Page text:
As the name would suggest, Scotland’s Freeze Pro Shop started out life as a snowsports retailer but with surfers on their perpetual hunt for empty lineups, Scotland (and Northern England)’s wave rich (but frigid) coastline is seeing participation figures soar. This married with the advent of wave pools has seen Freeze increase their surf market endeavours and we spoke with Mark Stewart, their Surf Buyer/Ops Manager to see how they’re tackling the market.
Please tell us about your background.
I’ve been working with Freeze since 2010. Before that I was a water sports instructor: Windsurf, sailing, wakeboard, kayak and so on. I’ve always been into the sports but moving to Freeze was a bit of a shock. Being office-based rather than on the beach is quite a surprise, but it quickly became a natural shift, and I haven’t looked back since.
Surfing has been a major passion in my life since my first experience when I was 10. I remember my brother getting a surfboard and wetsuit for his 18th, and me being desperate to get out with him and try it out. He very kindly lent me his wetsuit gloves, so with only these and a pair of swim shorts as protection against the bitterly cold February North Sea, we both headed out into the surf. I was immediately hooked, and frozen.
What’s the most challenging aspect of the surf industry at present?
Competition in retail is very tough. British surfing is having a great time right now, with a real boom in participant numbers, but there are more online retailers than ever. Although our focal point has always been our Edinburgh shop, there’s no getting away from the fact that consumers want to be able to shop online and are willing to buy almost anything on the internet. A few years ago, I would have never imagined that people would be willing to buy a wetsuit or a surfboard online, as they’re such considered and specific purchases, but that’s exactly what’s happened. When a customer has the choice of 10 or more retailers to choose from, all offering a similar service and prices, then customer loyalty becomes increasingly hard to gain. It was a very different scenario when you had the option of your local shop or a long drive to the next town.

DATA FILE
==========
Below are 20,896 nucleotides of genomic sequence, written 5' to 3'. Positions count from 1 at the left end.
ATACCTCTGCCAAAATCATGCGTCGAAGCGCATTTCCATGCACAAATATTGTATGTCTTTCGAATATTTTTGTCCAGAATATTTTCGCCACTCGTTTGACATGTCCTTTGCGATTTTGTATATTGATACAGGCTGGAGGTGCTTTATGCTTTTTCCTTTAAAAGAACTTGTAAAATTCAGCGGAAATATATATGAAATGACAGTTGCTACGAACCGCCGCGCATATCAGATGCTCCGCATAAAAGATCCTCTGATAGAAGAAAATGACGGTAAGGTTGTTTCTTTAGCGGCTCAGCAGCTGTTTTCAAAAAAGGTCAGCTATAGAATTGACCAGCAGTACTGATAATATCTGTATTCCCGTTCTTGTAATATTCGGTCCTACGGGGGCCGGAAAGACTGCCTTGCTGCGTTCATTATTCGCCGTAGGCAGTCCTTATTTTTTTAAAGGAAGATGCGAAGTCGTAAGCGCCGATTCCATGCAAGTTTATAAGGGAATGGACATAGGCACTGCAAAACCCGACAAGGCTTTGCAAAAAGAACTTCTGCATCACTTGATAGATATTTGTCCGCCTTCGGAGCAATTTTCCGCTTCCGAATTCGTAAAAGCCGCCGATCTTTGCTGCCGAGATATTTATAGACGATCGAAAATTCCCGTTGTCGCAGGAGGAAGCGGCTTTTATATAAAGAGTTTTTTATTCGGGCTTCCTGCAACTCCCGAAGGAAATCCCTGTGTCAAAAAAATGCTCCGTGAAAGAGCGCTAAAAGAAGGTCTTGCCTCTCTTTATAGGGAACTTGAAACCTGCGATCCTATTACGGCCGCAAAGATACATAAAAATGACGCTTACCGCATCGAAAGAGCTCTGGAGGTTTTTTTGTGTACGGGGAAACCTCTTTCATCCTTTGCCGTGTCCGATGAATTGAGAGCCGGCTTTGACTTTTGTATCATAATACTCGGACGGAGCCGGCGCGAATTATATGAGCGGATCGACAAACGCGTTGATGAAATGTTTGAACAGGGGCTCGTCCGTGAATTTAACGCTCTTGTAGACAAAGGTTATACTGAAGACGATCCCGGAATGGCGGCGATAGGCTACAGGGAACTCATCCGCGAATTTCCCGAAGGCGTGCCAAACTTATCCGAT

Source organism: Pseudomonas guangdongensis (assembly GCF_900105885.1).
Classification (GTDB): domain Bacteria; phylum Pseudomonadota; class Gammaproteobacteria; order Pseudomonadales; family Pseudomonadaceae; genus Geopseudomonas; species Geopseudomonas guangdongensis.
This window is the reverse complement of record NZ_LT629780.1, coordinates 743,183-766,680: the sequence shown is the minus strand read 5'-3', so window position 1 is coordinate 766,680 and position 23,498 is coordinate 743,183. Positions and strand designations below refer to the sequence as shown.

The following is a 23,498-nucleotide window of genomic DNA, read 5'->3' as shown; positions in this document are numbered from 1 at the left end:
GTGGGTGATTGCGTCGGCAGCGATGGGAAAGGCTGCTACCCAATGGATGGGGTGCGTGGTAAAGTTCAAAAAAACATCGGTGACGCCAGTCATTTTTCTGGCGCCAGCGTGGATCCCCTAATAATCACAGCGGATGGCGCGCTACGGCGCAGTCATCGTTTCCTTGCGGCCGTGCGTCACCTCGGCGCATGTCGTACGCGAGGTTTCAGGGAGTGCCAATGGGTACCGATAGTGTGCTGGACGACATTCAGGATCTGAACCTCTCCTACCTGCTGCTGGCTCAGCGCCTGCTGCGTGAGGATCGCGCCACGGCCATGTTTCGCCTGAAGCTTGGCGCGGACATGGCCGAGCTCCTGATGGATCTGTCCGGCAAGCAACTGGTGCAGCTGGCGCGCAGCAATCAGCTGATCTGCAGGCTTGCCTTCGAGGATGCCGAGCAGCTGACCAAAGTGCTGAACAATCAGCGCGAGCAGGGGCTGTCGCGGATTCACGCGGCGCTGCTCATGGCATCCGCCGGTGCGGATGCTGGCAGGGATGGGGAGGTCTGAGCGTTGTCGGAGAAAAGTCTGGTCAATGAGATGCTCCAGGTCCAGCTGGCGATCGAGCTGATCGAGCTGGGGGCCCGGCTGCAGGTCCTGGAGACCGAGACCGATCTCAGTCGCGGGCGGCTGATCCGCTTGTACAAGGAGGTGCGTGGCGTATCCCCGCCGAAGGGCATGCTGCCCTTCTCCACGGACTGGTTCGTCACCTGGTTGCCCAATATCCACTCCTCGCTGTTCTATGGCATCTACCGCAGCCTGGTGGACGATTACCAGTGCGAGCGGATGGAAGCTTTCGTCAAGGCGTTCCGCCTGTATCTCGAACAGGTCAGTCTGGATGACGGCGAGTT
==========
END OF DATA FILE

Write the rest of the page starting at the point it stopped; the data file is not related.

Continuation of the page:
How do you see Brexit, or other political/economic situations closer to home affecting your business?
Brexit has been a shambles since the start, and it is not starting to look any better the closer we get, if anything the uncertainty is only getting worse. I’m struggling to think of a positive word to say on it. How can tearing down existing, tried-and-tested trade deals without a clear plan of how to replace them, be expected to improve the situation? To quote the Trade Secretary “the free trade agreement that we will have to do with the European Union should be one of the easiest in human history […] by the 29th March we will have up to 40 trade deals ready to sign”. What we have are 6, which is technically still “up to 40” I suppose.
Could you talk us through the difference in order deadlines for hard goods and apparel, how could these dates be changed to benefit the retailer?
Order deadlines in surf are all over the place. It’s difficult to curate a range effectively when some brands will have a deadline of early January, while others haven’t even managed to produce a catalogue by mid-February. Bringing all of them in-line to allow a fair comparison of what is on offer for the coming seasons would greatly benefit everyone involved.
What have you learnt from specific surf product categories in the last two years?